-(applause)-You're getting warmer.

Yeah, it was a bitof an odd situation.

With regardsto Jeff Sessions now.

We're in a situation whereyou have the attorney general,

who lied under oath.

Some people are going to sayhe "misremembered."

And obviously,perjury has to show intent,

so it's unlikelythat he'll be fired.

But... he has recused himself.

A lot of people are askingthe question, though:

Who now investigatesany possible collusion

or manipulationor interfering by the Russians?

Wouldn't Jeff Sessionshave to choose

the person who investigates it?

I don't know, honestly.

This is the kind of thingthat we'll find out.

It may, you know, it may evenby the day's end we may know.

But we're into a weird moment

where the chieflaw enforcement officer

of the federal government

is incapable of being involvedin what is, obviously,

the biggest story in Washingtonright now.

Is our governmentworking for us,

or is it in some wayscompromised?

So we don't know,we don't yet know exactly

who's gonna be runningthe investigation,

though I do think it's progress.

I think it's a good signthat he stepped away today,

under pressure,not only from Democrats,

-but also from Republicans.-Yeah.

And that's one of the thingsI think we're all

sort of looking to seein the next few days.

Will Republicansin Congress say,

we need to really getto the bottom of this?

We need to do seriousinvestigations of the kind--

You know, frankly, Trevor,

-we did a big investigationafter 9/11. -Mm-hmm.

That was the last time theUnited States was attacked

on this kind of level.

Obviously, there was tremendousloss of life back then.

There was no loss of lifein the attack

on the United Statesduring this election,

but it was an attack onfundamental institutions,

our democracy.

And if we really want to getto the bottom of it,

we may need to dowhat we did then.

It's interesting that you sayit was an attack,

because in this piece you write

about the new waveof the cold war,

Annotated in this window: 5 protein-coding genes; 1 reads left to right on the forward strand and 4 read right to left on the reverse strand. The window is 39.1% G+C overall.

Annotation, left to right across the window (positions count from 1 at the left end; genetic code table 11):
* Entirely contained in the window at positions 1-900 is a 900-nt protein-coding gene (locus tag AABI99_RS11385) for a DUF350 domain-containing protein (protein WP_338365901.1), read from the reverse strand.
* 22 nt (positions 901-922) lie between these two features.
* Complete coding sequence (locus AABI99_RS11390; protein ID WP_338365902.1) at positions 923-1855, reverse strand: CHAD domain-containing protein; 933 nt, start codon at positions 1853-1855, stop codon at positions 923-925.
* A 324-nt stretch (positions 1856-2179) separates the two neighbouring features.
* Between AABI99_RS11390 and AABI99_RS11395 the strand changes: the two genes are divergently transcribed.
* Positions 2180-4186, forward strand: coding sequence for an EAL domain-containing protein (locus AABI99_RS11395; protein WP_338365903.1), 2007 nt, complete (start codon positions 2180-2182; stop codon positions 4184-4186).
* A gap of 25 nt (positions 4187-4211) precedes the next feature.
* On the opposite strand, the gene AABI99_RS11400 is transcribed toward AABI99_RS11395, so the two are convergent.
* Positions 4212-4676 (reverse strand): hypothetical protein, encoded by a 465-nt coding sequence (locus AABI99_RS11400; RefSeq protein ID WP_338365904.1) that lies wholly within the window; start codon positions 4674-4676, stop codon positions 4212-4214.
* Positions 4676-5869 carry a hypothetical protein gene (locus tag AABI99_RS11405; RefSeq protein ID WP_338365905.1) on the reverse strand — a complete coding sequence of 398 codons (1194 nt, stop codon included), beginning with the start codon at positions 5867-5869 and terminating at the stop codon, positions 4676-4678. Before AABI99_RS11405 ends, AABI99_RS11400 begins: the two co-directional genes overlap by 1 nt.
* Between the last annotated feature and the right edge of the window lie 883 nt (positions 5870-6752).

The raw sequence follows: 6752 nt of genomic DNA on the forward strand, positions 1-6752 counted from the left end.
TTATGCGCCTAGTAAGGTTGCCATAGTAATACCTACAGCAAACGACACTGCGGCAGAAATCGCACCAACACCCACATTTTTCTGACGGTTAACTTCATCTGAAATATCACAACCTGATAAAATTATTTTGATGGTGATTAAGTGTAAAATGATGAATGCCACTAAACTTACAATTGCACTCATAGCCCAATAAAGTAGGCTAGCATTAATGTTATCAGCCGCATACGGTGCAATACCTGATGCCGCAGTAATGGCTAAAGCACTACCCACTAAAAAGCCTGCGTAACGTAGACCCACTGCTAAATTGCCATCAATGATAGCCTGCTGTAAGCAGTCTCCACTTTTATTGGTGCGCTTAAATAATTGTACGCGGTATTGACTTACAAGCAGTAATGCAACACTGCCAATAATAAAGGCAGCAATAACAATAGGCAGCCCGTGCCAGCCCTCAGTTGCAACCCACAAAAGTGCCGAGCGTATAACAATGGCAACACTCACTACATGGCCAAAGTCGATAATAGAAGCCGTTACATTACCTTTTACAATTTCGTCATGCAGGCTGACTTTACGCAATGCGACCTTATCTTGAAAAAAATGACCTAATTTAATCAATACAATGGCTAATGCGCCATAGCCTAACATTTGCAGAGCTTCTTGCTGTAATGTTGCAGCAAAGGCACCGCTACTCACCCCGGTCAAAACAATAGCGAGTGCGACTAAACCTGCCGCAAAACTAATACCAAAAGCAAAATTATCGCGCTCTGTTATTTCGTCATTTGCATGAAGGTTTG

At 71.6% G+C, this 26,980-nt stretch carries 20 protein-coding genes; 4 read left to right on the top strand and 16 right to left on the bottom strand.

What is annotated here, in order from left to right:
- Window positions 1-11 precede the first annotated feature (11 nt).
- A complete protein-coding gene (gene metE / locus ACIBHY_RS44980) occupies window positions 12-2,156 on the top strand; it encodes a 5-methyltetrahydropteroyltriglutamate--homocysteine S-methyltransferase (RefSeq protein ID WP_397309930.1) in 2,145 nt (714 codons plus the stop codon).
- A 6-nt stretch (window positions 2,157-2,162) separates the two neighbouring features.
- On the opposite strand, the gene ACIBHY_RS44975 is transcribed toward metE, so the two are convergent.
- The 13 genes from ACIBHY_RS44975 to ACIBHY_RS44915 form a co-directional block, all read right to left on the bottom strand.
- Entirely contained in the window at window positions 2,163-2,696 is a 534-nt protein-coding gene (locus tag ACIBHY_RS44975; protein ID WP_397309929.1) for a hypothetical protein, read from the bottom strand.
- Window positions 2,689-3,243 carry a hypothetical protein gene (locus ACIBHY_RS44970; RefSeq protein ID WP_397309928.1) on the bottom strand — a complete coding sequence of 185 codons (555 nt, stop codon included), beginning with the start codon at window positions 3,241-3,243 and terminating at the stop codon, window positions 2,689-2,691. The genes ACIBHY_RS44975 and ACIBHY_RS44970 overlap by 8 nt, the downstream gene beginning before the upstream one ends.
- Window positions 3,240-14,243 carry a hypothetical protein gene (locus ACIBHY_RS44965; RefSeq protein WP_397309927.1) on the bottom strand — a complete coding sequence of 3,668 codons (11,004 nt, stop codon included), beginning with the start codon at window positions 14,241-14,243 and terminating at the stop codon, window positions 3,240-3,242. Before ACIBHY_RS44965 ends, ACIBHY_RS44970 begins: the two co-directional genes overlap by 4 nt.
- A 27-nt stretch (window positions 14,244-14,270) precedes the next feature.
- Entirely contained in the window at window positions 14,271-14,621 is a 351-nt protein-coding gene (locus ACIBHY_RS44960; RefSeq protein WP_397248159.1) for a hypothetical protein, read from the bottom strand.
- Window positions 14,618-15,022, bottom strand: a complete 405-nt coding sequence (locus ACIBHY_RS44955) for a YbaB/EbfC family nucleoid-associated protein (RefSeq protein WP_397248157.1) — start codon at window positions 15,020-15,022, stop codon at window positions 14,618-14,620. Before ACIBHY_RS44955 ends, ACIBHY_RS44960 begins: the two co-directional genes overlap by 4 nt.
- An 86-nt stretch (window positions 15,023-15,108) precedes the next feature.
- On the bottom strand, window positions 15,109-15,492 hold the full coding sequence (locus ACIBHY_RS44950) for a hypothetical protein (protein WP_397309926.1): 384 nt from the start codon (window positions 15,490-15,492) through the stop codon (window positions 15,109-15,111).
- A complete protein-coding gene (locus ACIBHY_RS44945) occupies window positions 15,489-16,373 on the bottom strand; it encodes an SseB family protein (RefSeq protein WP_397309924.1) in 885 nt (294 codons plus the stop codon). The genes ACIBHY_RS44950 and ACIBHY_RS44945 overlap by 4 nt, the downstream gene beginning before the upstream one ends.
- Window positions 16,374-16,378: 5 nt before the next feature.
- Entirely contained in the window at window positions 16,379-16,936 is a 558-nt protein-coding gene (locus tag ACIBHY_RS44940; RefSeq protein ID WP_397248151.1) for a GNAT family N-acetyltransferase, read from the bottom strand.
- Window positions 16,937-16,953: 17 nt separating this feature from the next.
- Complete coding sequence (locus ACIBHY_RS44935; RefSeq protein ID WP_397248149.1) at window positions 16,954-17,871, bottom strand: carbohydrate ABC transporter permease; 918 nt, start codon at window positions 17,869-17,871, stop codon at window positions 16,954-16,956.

the cold war 2.0,which has become digital.

You know, people are alwayslooking at the nukes.

People are always going,where are the ships?

Where are the planes?

But the Russians have beenbuilding over time,

an offensive built aroundcyber crime.

That's right.

I mean, in some ways, theRussians were not logical--

They weren't, weren't guaranteedto be good at cyber.

They only got the Internetin 1990.

-And initially...-(laughter)

-Sorry, that sounds like...-Yeah, I know.

-It sounds like an insult.-I figured.

-"You got the Internet in 1990."-Yeah.

-Sorry, carry on. -Yeah. How'syour Internet? Yeah.

But actually, then they gotreally good really fast.

And they became known as sort of

some of the best practitionersof this stuff.

And let's be honest,we're not innocents here.

The United States does a lot ofcyber hacking as well.

But, uh, it also meansthat we can't allow it

-to go unaddressed.-Yeah.

This was a situationin which we were,

we were challengedin a basic way,

and if we don't do somethingin order to show that we care,

and that we wantsome transparency,

it's gonna be, as onesecurity analyst put it to me,

open season in 2020 at our nextpresidential election.

So this is not a partisan issue.

This isn't about being aRepublican or Democrat.

This is about saying, look,you know, we took a hit.

Let's get to the bottom of it.

Let's set up a commission,

maybe equal number ofRepublicans and Democrats.

-Let's interview a bunchof people. -Mm-hmm.

For 9/11, they interviewed1,200 people,

and they produced a report,

-which is why we knowwhat happened. -Yeah.

It's why we know theintelligence failures

that contributed to it.

-And I think that's where we'reheaded on this. -Wow.

It sounds likean exciting story.

I feel like I'm ina spy thriller.

-Thank you very much, my friend.-My pleasure.

-Thank you so muchfor being here. -My pleasure.

-Appreciate it. -I appreciateit. Nice to be here.

The current issueof The New Yorker

is on newsstands now and onlineat newyorker.com.

Evan Osnos, everybody.